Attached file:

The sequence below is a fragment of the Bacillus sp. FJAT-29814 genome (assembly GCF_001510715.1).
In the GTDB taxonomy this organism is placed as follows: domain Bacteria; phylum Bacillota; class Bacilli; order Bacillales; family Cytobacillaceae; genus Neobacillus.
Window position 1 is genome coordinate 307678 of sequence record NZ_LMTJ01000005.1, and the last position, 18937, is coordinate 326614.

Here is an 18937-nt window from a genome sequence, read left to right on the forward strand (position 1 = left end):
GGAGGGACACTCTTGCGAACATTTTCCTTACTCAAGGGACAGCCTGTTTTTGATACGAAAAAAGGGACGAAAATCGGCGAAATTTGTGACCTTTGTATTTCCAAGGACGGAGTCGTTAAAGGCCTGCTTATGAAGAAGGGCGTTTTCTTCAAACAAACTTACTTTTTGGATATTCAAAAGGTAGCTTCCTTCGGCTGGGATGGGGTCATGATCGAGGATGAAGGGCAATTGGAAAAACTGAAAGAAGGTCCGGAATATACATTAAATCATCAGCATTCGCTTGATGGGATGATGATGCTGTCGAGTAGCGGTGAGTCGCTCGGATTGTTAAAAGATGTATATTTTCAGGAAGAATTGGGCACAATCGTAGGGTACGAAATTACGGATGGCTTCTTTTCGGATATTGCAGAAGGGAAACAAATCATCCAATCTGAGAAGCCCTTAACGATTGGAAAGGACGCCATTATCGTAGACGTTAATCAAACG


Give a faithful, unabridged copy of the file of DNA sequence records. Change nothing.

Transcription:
The sequence below is a fragment of the Bacillus sp. FJAT-29814 genome (assembly GCF_001510715.1).
In the GTDB taxonomy this organism is placed as follows: domain Bacteria; phylum Bacillota; class Bacilli; order Bacillales; family Cytobacillaceae; genus Neobacillus.
Window position 1 is genome coordinate 307678 of sequence record NZ_LMTJ01000005.1, and the last position, 18937, is coordinate 326614.

Here is an 18937-nt window from a genome sequence, read left to right on the forward strand (position 1 = left end):
GGAGGGACACTCTTGCGAACATTTTCCTTACTCAAGGGACAGCCTGTTTTTGATACGAAAAAAGGGACGAAAATCGGCGAAATTTGTGACCTTTGTATTTCCAAGGACGGAGTCGTTAAAGGCCTGCTTATGAAGAAGGGCGTTTTCTTCAAACAAACTTACTTTTTGGATATTCAAAAGGTAGCTTCCTTCGGCTGGGATGGGGTCATGATCGAGGATGAAGGGCAATTGGAAAAACTGAAAGAAGGTCCGGAATATACATTAAATCATCAGCATTCGCTTGATGGGATGATGATGCTGTCGAGTAGCGGTGAGTCGCTCGGATTGTTAAAAGATGTATATTTTCAGGAAGAATTGGGCACAATCGTAGGGTACGAAATTACGGATGGCTTCTTTTCGGATATTGCAGAAGGGAAACAAATCATCCAATCTGAGAAGCCCTTAACGATTGGAAAGGACGCCATTATCGTAGACGTTAATCAAACG